The Department of Veterans Affairs (VA) administers the largest integrated health care system in the United States.
How Much Do You Know About the Benefits of Birds Nest?
Edible bird's nest is the nest made by the Swiftlet bird of Southeast Asia that is usually prepared as a soup and prized in Chinese culture as a healthful delicacy.
The Tide is Rising in the Acupuncture Profession
Former President Ronald Regan said, "When the tide rises all boats float." The tide is rising for the acupuncture profession. Many forces outside the profession are helping the tides to rise.
First Do No Harm?
There's no questioning the frightening nature of breast cancer, which strikes one in eight women in the U.S. – eclipsed only by skin cancer in terms of prevalence.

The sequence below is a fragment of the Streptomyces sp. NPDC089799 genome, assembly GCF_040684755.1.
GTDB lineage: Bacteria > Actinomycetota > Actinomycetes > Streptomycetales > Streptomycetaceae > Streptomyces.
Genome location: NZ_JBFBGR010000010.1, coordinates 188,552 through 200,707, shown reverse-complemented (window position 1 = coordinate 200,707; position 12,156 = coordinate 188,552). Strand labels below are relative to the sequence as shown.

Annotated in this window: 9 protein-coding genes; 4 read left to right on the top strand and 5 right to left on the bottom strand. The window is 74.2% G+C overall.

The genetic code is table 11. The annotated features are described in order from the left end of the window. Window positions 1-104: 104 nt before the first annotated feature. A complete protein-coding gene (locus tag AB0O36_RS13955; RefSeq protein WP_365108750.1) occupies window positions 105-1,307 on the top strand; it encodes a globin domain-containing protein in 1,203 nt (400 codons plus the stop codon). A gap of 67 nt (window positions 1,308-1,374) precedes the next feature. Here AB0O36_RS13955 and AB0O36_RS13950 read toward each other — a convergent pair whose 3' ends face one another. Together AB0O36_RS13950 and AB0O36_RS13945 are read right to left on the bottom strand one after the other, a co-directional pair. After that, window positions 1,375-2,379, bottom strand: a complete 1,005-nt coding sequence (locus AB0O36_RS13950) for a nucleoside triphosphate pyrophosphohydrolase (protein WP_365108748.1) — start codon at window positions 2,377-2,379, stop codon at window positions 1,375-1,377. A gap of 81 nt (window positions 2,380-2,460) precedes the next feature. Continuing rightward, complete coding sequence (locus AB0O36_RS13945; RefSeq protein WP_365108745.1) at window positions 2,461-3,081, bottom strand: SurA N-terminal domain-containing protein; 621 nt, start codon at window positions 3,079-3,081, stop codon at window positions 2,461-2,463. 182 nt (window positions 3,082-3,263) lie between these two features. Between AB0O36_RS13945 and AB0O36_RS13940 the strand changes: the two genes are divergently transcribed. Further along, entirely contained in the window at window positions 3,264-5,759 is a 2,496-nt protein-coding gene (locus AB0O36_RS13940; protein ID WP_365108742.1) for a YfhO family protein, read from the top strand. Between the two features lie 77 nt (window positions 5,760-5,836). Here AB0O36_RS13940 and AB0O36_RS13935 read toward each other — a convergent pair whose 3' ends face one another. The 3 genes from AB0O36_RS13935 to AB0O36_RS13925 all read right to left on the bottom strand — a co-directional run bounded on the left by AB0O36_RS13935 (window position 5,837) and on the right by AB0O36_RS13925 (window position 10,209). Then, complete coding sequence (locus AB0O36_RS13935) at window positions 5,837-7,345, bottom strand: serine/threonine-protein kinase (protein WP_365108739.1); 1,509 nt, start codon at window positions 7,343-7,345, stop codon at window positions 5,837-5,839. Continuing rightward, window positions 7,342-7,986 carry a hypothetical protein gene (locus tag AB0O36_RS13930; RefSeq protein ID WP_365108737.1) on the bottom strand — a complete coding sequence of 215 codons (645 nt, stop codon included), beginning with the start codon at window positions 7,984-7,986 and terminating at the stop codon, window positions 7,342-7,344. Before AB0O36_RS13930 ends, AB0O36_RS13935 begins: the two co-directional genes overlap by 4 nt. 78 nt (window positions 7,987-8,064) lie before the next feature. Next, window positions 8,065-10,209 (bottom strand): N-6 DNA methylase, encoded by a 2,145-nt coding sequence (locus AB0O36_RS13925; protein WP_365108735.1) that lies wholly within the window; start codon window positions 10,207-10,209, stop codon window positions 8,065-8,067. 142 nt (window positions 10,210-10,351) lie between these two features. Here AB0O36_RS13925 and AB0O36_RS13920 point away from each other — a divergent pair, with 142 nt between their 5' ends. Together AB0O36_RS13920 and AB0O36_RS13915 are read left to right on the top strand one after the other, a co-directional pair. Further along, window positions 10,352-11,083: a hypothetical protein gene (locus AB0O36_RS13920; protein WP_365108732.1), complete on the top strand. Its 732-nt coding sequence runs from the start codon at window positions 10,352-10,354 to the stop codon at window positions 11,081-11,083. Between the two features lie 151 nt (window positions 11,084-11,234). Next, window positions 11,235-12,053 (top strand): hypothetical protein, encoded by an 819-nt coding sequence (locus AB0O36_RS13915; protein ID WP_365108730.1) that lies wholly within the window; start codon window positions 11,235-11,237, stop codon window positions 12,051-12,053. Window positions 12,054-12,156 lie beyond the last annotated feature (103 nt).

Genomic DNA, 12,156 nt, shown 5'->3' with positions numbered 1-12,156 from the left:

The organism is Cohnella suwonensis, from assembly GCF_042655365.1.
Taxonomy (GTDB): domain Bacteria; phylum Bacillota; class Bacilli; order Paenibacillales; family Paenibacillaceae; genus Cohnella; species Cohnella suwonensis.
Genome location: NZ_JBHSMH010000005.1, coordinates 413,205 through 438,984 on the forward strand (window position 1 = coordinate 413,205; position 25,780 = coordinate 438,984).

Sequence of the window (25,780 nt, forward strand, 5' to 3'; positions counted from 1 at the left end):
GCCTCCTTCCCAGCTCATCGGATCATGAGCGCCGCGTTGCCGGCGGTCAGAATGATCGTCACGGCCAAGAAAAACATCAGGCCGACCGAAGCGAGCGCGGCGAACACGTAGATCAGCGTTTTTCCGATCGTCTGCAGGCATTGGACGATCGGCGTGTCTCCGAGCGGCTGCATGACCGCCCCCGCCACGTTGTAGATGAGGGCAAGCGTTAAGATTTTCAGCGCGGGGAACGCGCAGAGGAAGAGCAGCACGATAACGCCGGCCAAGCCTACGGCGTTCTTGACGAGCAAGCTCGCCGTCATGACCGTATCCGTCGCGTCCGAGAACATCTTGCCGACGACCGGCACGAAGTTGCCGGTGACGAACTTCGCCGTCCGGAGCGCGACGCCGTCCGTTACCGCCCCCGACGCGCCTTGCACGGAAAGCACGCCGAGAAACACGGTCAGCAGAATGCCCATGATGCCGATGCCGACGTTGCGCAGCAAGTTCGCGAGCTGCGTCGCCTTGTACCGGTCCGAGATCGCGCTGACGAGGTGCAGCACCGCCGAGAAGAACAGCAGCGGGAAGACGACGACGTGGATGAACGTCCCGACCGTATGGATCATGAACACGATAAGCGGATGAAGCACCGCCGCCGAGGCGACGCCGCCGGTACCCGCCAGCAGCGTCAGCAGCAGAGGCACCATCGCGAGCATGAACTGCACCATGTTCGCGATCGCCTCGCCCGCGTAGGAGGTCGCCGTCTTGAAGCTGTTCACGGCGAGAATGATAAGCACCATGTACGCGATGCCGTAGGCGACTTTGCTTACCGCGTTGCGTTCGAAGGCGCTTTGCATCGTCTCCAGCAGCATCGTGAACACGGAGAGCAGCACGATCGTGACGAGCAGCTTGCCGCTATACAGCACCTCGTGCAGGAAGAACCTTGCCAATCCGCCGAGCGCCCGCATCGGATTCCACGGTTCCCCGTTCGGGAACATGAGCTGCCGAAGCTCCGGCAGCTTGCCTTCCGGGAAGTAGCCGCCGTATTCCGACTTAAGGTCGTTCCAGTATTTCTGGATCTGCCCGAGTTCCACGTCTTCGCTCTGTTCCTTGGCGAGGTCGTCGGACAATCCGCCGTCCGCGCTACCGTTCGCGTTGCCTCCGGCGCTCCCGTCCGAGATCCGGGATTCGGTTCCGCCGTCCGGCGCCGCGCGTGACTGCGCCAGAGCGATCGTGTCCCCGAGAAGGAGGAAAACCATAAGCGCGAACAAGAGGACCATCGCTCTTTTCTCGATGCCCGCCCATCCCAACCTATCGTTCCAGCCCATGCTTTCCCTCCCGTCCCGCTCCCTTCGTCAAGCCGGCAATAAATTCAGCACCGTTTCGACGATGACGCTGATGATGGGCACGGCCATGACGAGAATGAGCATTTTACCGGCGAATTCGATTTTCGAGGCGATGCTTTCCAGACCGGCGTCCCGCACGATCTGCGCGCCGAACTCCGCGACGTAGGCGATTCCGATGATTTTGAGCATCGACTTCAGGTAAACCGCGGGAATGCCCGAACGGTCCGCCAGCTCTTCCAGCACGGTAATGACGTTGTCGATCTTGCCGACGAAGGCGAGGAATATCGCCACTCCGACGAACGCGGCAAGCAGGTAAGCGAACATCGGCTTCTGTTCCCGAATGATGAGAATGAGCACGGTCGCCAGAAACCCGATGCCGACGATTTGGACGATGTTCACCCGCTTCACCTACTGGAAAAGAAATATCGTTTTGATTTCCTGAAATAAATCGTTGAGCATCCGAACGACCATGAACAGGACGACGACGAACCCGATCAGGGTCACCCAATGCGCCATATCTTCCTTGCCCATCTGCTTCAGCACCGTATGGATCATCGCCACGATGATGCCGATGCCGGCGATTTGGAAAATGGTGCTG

July, 2005, Vol. 05, Issue 07
Inner Vitamins for Massage Therapists
By Cary Bayer
While preparing for a road trip recently, I was packing jars of vitamins and happened to examine the minimum daily requirement labels on each one. It dawned on me that human beings also have minimum daily requirements for what I call "inner vitamins."
Inner vitamins, you ask? I'm referring to emotional qualities that build the heart and soul.They're analogous to the vitamins that build our bodies. After coaching more than six-dozen licensed massage therapists on how to empower their businesses, I've discovered that there are reasons why some LMTs feel forced to take full-time jobs to pay their bills, while others thrive doing the bodywork they were trained to do. The biggest factor - assuming that the therapists are good at what they do - is the lack of self-confidence.
As human beings, we have a minimum daily requirement for various nutrients, minerals and vitamins. If we don't get enough vitamin A, for example, our immune system can be compromised; our vision, bone formation, hair and skin can suffer. We also have a minimum daily requirement for what I like to call vitamin A2, or appreciation. We also need vitamin A3, acknowledgment.